Republican Midterm Outlook Rosy
A USA Today/Pew Research Center poll suggests that the midterms are looking bright for Republicans. Of those asked, 47 percent said they intended on voting Republican or leaned towards the party. Around this time in 1994, when the Republicans took the House of Representatives for the first time in 40 years, 47 percent favored Democrats and only 45 percent said the same for Republicans. Since the Republicans already hold the House, the effect will not be as dramatic as 1994, but it could provide them with enough of a boost to take the Senate. When deciding how to vote, 27 percent say that jobs are the most important issue, followed by healthcare at 21 percent. Nineteen percent say the Federal budget deficit is the most significant issue for them.
Vice President Joe Biden Addresses Immigration at Graduation
Vice President Joe Biden spoke on immigration reform during the course of a commencement address at Miami Dade College this weekend. He stressed the need for finding a way to provide citizenship for the 11 million people who are in the United States illegally, since, he said, immigration benefits the economy. When a member of the audience heckled, “Stop deportations!” the Vice President responded, “We’ll do that, too, kid, but let me finish my speech.” Although it might be presumptuous to glean any particular policy prescriptions from a response to a heckler, Republicans have frequently said they are wary of working with the President because they do not trust him to enforce immigration law.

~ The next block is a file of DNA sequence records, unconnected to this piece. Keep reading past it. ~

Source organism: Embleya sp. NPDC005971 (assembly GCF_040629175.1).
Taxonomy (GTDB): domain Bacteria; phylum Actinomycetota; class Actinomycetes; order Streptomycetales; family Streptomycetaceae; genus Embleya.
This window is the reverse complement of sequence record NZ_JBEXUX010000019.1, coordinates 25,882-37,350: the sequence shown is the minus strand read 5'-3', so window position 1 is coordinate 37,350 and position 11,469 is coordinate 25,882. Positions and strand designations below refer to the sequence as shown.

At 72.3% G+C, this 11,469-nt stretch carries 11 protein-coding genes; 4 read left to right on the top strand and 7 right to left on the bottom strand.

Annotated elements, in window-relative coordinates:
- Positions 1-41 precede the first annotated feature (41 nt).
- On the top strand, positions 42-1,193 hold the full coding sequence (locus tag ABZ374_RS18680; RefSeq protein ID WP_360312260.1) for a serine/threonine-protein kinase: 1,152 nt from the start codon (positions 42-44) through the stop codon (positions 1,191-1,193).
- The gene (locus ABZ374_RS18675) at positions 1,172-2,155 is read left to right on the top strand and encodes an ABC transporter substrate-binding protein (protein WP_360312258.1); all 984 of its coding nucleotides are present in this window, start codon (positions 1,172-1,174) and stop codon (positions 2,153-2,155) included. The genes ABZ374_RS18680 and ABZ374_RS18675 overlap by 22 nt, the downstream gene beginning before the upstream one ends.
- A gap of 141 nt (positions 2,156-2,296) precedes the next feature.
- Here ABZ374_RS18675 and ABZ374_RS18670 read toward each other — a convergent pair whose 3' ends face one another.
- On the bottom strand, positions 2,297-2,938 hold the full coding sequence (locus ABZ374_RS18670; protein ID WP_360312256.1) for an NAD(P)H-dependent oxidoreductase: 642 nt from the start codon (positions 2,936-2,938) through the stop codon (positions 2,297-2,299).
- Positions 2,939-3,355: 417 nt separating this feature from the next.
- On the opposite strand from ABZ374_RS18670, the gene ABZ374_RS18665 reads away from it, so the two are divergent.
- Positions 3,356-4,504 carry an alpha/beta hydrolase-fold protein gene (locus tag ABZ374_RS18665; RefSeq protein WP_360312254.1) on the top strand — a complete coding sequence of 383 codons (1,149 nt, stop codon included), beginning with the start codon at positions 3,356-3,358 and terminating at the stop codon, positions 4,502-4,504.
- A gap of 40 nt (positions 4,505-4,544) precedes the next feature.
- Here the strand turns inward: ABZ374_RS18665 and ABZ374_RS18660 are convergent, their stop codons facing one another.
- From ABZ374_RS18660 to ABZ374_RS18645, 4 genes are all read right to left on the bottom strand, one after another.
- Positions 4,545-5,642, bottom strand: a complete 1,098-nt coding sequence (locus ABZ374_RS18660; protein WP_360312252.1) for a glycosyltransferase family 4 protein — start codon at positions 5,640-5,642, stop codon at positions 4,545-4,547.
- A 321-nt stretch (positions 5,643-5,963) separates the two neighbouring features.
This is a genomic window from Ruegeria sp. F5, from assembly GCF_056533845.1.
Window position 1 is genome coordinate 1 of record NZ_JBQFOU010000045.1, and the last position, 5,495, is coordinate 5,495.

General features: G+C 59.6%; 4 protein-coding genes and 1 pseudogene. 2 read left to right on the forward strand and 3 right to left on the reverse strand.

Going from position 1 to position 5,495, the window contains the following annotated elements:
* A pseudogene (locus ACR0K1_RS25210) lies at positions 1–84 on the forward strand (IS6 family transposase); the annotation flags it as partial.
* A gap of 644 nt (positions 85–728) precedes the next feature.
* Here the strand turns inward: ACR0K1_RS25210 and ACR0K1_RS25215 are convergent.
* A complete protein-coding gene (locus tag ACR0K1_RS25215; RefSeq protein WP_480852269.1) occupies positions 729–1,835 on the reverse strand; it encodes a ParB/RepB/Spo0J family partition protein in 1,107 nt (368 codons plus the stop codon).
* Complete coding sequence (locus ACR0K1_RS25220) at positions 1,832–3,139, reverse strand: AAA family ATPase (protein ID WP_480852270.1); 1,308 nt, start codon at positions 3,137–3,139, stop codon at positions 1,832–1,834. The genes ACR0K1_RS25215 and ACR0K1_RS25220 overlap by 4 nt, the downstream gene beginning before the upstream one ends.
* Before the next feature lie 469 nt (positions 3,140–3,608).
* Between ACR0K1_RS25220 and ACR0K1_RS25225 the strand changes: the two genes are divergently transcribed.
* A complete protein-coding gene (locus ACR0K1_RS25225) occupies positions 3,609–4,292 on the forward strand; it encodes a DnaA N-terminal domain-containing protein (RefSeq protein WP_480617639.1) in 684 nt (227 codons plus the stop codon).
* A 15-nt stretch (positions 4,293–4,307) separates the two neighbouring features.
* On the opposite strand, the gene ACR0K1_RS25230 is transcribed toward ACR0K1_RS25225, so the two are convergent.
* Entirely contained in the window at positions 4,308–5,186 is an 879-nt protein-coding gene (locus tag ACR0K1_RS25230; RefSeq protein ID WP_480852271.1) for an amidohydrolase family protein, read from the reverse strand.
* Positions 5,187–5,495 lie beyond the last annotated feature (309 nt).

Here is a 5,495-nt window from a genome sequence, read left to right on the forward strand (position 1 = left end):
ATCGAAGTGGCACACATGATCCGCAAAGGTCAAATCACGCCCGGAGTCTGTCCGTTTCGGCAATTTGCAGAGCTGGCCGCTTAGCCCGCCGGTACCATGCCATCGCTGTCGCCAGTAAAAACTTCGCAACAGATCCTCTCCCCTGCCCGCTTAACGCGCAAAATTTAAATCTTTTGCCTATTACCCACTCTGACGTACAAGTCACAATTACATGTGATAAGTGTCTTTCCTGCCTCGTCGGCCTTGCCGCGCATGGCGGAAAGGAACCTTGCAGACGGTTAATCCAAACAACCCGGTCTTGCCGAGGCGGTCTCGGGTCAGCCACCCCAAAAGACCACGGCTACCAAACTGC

House to Create Select Committee on Benghazi
The House of Representatives will create a select committee to examine the Obama Administration’s response to the attacks on American Ambassador Christopher Stevens and military personnel in Benghazi, Libya in 2012. According to Republicans, the Administration has been untruthful about the nature of the attack. A conservative group, Judicial Watch, recently obtained emails they say corroborate this claim. “They include a newly declassified email showing then-White House Deputy Strategic Communications Adviser Ben Rhodes and other Obama administration public relations officials attempting to orchestrate a campaign to ‘reinforce’ President Obama and to portray the Benghazi consulate terrorist attack as being ‘rooted in an Internet video, and not a failure of policy’”, the group writes. The Administration initially said the attack was a protest against a video insulting Mohammed, but it later backtracked. Some Republicans had previously called for a select committee, but the latest revelations convinced Speaker John Boehner to permit its creation. Boehner claimed the Administration has resisted Congress’ oversight authority with respect to the attack.
And for our latest post: Using the “Pen and Phone” to Blur the Separation of Powers